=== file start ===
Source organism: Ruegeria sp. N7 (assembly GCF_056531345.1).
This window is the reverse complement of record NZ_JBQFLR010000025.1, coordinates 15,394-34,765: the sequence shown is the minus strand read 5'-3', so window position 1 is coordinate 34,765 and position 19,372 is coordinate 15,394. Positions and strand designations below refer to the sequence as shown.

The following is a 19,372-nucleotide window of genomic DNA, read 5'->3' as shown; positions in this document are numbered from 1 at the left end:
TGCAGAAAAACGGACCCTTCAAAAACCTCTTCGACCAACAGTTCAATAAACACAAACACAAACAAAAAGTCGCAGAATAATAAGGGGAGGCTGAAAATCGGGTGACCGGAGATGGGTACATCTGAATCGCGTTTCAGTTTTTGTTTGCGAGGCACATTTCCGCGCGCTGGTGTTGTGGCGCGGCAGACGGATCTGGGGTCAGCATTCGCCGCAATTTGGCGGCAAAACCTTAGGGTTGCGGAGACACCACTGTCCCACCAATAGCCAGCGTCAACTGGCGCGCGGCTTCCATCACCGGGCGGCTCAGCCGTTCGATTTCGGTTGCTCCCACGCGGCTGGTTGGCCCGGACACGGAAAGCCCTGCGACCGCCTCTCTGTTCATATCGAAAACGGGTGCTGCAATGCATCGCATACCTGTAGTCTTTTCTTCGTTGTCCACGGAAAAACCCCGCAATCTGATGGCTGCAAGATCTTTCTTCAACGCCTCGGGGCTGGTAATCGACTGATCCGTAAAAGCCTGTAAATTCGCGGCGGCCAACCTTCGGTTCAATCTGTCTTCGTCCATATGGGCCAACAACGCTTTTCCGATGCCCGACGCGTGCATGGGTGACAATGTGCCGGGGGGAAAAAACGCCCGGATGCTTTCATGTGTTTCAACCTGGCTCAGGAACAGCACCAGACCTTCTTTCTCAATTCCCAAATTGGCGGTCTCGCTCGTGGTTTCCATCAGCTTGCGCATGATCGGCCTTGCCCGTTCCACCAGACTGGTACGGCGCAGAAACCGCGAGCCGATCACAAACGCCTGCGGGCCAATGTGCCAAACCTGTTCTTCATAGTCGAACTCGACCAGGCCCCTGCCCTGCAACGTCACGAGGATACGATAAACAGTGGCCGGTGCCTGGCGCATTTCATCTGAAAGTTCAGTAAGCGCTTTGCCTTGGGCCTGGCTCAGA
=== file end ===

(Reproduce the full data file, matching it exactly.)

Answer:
Source organism: Ruegeria sp. N7 (assembly GCF_056531345.1).
This window is the reverse complement of record NZ_JBQFLR010000025.1, coordinates 15,394-34,765: the sequence shown is the minus strand read 5'-3', so window position 1 is coordinate 34,765 and position 19,372 is coordinate 15,394. Positions and strand designations below refer to the sequence as shown.

The following is a 19,372-nucleotide window of genomic DNA, read 5'->3' as shown; positions in this document are numbered from 1 at the left end:
TGCAGAAAAACGGACCCTTCAAAAACCTCTTCGACCAACAGTTCAATAAACACAAACACAAACAAAAAGTCGCAGAATAATAAGGGGAGGCTGAAAATCGGGTGACCGGAGATGGGTACATCTGAATCGCGTTTCAGTTTTTGTTTGCGAGGCACATTTCCGCGCGCTGGTGTTGTGGCGCGGCAGACGGATCTGGGGTCAGCATTCGCCGCAATTTGGCGGCAAAACCTTAGGGTTGCGGAGACACCACTGTCCCACCAATAGCCAGCGTCAACTGGCGCGCGGCTTCCATCACCGGGCGGCTCAGCCGTTCGATTTCGGTTGCTCCCACGCGGCTGGTTGGCCCGGACACGGAAAGCCCTGCGACCGCCTCTCTGTTCATATCGAAAACGGGTGCTGCAATGCATCGCATACCTGTAGTCTTTTCTTCGTTGTCCACGGAAAAACCCCGCAATCTGATGGCTGCAAGATCTTTCTTCAACGCCTCGGGGCTGGTAATCGACTGATCCGTAAAAGCCTGTAAATTCGCGGCGGCCAACCTTCGGTTCAATCTGTCTTCGTCCATATGGGCCAACAACGCTTTTCCGATGCCCGACGCGTGCATGGGTGACAATGTGCCGGGGGGAAAAAACGCCCGGATGCTTTCATGTGTTTCAACCTGGCTCAGGAACAGCACCAGACCTTCTTTCTCAATTCCCAAATTGGCGGTCTCGCTCGTGGTTTCCATCAGCTTGCGCATGATCGGCCTTGCCCGTTCCACCAGACTGGTACGGCGCAGAAACCGCGAGCCGATCACAAACGCCTGCGGGCCAATGTGCCAAACCTGTTCTTCATAGTCGAACTCGACCAGGCCCCTGCCCTGCAACGTCACGAGGATACGATAAACAGTGGCCGGTGCCTGGCGCATTTCATCTGAAAGTTCAGTAAGCGCTTTGCCTTGGGCCTGGCTCAGA